The Unintended Safety Risks of the NEC
The National Electrical Code (NEC) has always had a strong impact on the solar industry and how solar systems are built. Examples are the Arc Fault Current Interruption (AFCI) requirement, which was introduced in the National Electrical Code of 2011, or 'rapid shutdown' in NEC 2014, or 'module level shutdown' in 2017. What are the drivers for these code changes and do they always have the intended outcomes?
As Californian AHJs are underway to adapt to the NEC 2017, the new requirements for Module Level Shutdown (NEC Art. 690.12 to be specific) are among the most discussed and most controversial topics in this version of the code. Obviously, the main driver for code changes is to increase safety of systems in general and safety for firefighters specifically. Safety is the number one priority of the NAFPA and the NEC Committee.
Considering the new code's rapid shutdown requirements, safety in general may not be improved but actually diminished. Today's market solutions actually increase risk instead of reducing it. That's an outcome which code authors certainly did not want and unfortunately did not foresee. Why is it that today's solutions increase fire and safety risks? There are two major areas of risk in the NEC 2017.
The first and most important area of risk is that all solutions available today are based on traditional Module Level Power Electronics (MLPE), which increases the number of connection points by a factor of 2-3 in a typical residential system. By doing so, the number of potential failures or human errors increases by the same factor - inherently, this significantly increases the risk of thermal events happening. Based on studies, the risks of solar PV are, if any, bad installation practices and connection points (e.g. loose connections, improper crimping, or connector mismatch).
The 2020 version of the NEC recognizes the need for a standard to define the compatibility of mating connectors from different manufacturers. Recent news reports of solar systems catching fire are related to connector issues. The 2017 NEC unfortunately never defined such a safe standard, and yet obligates installers to increase the number of connection points (and their risks) by a factor 2-3 times.
Another risk factor of MLPE based solutions is software switches. There are two ways to process a shutdown, one is via a hardware switch (such as a dedicated chip) or a software routine (running on a processor). Hardware switches are deemed safer, because the software could be locked in a position where the module cannot switch OFF. The only way to guarantee a software to be safety-reliable is to develop it according to SIL (“Safety Integrity Level”) rules as it is done in car and plane applications. This is, however, currently not the case with MLPE solutions.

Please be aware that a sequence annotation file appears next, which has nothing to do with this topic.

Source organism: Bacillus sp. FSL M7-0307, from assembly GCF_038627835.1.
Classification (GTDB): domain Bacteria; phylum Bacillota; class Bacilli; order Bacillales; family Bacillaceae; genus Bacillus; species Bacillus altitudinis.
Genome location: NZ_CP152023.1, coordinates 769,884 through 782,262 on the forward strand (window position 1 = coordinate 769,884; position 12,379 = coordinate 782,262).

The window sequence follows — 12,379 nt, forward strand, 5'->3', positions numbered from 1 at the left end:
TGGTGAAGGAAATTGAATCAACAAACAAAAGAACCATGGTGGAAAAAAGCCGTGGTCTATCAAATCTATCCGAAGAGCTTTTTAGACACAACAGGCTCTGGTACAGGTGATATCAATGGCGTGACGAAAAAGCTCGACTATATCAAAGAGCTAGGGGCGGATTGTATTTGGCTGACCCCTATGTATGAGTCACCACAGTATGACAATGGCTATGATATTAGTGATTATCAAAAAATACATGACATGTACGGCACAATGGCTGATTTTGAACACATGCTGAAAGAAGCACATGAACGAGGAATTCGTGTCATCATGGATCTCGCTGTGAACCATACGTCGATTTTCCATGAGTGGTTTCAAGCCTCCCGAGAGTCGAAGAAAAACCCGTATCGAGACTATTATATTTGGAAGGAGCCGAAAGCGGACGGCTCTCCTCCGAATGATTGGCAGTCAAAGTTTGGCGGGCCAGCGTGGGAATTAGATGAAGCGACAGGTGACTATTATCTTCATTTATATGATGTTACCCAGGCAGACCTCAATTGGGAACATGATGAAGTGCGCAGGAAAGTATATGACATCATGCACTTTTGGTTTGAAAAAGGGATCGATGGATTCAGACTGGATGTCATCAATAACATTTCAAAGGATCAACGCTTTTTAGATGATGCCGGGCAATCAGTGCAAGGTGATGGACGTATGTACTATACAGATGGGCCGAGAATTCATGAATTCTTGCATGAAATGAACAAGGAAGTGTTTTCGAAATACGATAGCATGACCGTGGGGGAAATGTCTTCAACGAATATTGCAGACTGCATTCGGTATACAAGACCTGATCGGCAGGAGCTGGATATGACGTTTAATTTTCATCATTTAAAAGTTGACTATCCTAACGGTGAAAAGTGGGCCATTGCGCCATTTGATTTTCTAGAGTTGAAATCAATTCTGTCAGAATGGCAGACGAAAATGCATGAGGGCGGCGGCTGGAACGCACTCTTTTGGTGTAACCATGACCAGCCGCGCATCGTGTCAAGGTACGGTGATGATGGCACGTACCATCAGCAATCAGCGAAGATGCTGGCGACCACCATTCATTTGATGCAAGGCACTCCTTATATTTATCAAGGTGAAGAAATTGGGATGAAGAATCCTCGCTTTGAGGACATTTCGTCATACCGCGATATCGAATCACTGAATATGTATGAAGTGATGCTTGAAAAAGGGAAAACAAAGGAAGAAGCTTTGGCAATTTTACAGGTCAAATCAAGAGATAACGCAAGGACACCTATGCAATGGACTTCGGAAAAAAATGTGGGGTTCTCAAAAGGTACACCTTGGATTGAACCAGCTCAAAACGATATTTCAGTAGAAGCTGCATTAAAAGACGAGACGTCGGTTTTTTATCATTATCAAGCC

Since optimizers or micro inverters have no DC disconnects per definition, they do not have to be certified to UL 98B as with DC disconnect. Therefore, the industry relies on "safety switches" whose reliability and safety is only based on manufacturers' claims - without any UL certification. It is a fact that switches react to continually elevated ambient temperatures with accelerated contact degradation - especially on the roof. Switches should be inspected and maintained once a year in order to discover any signs of overheating. This also includes modules with integrated MLPE. Unfortunately, these standards do not exist.
While the code does not specifically require module-level shutdown via MLPE, solar installers do not have other choices. The industry is simply not ready to offer safer solutions today. The code authors probably foresaw the challenge for the industry by not requiring UL 690.12 before 2019. However, going into 2020, there is still no other (safer) alternative available. Installers have no choice other than building systems that are more complex, more costly, and less safe.
The last paragraph of section 90.4 in the code allows AHJs to "permit the use of products, constructions, or materials that comply with the most recent previous edition of this Code", if solutions are not available when the code is adopted. Due to the lack of safe solutions available, this might be the right thing to do at this point.
Given the fact that safety is the number one concern, the solar industry cannot adopt flawed code requirements that escalate weak points of systems and that force installers to take on these risks. The only feasible way to fulfill the code requirement AND get to the intended outcome of more safety is for the solar industry to offer module-integrated solutions that do not increase the number of connection points and that are based on an open industry standard to ensure highest safety. The SunSpec Communication Signal for Rapid Shutdown can be this industry standard.
To summarize, the two main areas of risk in the NEC 2017 are the sharp increase in connection points and the lack of a safety standard for switches on the roof. Today’s solutions on the market do not mitigate these risks. Until safe solutions are available, Authority Having Jurisdictions (AHJs) should ask themselves if the adoption and execution of NEC 690.12 Rapid Shutdown of PV Systems on Buildings should limit designs to module-level solutions - and if that's really the right thing to do for safety.